Sept. 12 (Bloomberg) -- McGraw-Hill Cos. will split into two companies focusing on global markets and textbook publishing, under pressure from activist investor Jana Partners LLC and after scrutiny of ratings by its Standard & Poor’s unit.
The transaction may be completed by the end of 2012 through a tax-free spinoff of the education unit, the New York-based company said today in a statement. McGraw-Hill Markets will include S&P and J.D. Power and Associates and be led by Chief Executive Officer Harold “Terry” McGraw III.
McGraw-Hill, whose S&P division played a central role in the 2008 global financial crisis and last month downgraded U.S. sovereign debt, began a strategic review last year of the company’s businesses. On Aug. 22, Jana Partners, a New York-based hedge fund, proposed a plan to break up the company after education revenue fell for three straight quarters.
“It’s a smart move for enhancing value,” Peter Appert, an analyst at Piper Jaffray & Co. in San Francisco, said of McGraw-Hill’s plan. “There’s more opportunity for them as two focused businesses.”
While Jana and the Ontario Teachers’ Pension Plan proposed McGraw-Hill separate into four parts -- S&P, the S&P index business, information & media, and education -- McGraw said two was the right number.
The company consulted with many investors and was well along in its review when Jana made its presentation, McGraw, 63, said in an interview.
“When you’re talking about Jana, we were in the 11th hour when that came along,” McGraw said. “We’re not doing this for one or two people, we are looking at a broader universe of appeal.”
McGraw-Hill rose $1.54, or 4 percent, to $40.26 at 4 p.m. in New York Stock Exchange composite trading. The stock has declined 29 percent in five years, compared with a drop of 11 percent for the S&P 500 Index.
The company also said it will speed up its stock repurchase program and reduce costs across its businesses.
Jana and Ontario Teachers’ will review the proposed split, the shareholders said in a joint e-mailed statement.
“The separation, cost-cutting program and accelerated buyback will all be vital steps in reversing years of underperformance at McGraw-Hill, and are critical parts of what we were seeking for shareholders,” the shareholders said.
As part of the split, McGraw-Hill said it will seek to cut corporate expenses and administrative and technology costs off a base of more than $1 billion, without specifying the extent of the reduction. The company is also searching for a CEO for McGraw-Hill Education, which expects to have revenue of about $2.4 billion this year.
McGraw-Hill Markets will include Platts, a provider of information and indexes in energy, petrochemicals and metals. The new company anticipates 2011 revenue of about $4 billion. McGraw-Hill said earlier this year that it would sell its broadcasting group because of the unit’s limited growth prospects.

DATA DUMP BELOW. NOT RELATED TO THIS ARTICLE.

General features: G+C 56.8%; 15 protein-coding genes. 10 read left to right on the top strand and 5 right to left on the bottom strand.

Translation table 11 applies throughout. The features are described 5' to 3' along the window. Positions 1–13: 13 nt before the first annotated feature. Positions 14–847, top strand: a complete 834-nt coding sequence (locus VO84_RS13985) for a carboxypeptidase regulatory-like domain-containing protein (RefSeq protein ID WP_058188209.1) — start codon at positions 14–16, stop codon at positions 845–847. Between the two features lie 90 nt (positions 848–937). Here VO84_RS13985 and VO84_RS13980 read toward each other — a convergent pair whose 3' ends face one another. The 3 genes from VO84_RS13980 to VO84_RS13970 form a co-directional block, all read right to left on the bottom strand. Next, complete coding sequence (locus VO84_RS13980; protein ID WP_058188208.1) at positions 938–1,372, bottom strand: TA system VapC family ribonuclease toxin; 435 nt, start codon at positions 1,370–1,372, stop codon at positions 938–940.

McGraw-Hill will accelerate the pace of its share buyback plan to $1 billion for the year, with $540.6 million repurchased year-to-date.
On Aug. 5, S&P sent shockwaves through the markets with its decision to downgrade U.S. credit to AA+ from the top AAA rating. Rather than cause a selloff in Treasuries, the move boosted demand for the debt, driving 10-year note yields to a then record low. Treasury Secretary Timothy Geithner slammed the move, as did Berkshire Hathaway Inc. CEO Warren Buffett, who said the U.S. should be rated “quadruple-A.”
Founded in 1888
McGraw-Hill said Aug. 22 that S&P President Deven Sharma will step down at yearend and be replaced by Citibank NA Chief Operating Officer Douglas Peterson.
McGraw-Hill, founded in 1888 by McGraw’s great-grandfather, James H. McGraw, earned about 87 percent of its $358.8 million in operating income in the second quarter from S&P and its financial-information unit. The company has been publishing college textbooks since 1927, and it formed the TV unit in 1972.
In 2009, McGraw-Hill agreed to sell BusinessWeek magazine to Bloomberg LP, the parent of Bloomberg News.
Jana Partners, which manages about $3 billion, held a 5.2 percent stake in McGraw-Hill, together with the Ontario Teachers’ Pension Plan, according to an Aug. 1 regulatory filing.
McGraw-Hill “has consistently underperformed its potential and traded at a sizable discount,” Jana said in an Aug. 22 filing that showed an increased stake of 5.6 percent. The education unit is a “drag” on the company’s value, it said.
Goldman Sachs Group Inc. and Evercore Partners Inc. advised McGraw-Hill.
(The company held a conference call at 8:30 a.m. New York time. Go to: http://www.mcgraw-hill/investor_relations for a replay.)
To contact the editor responsible for this story: Jonathan Kaufman at email@example.com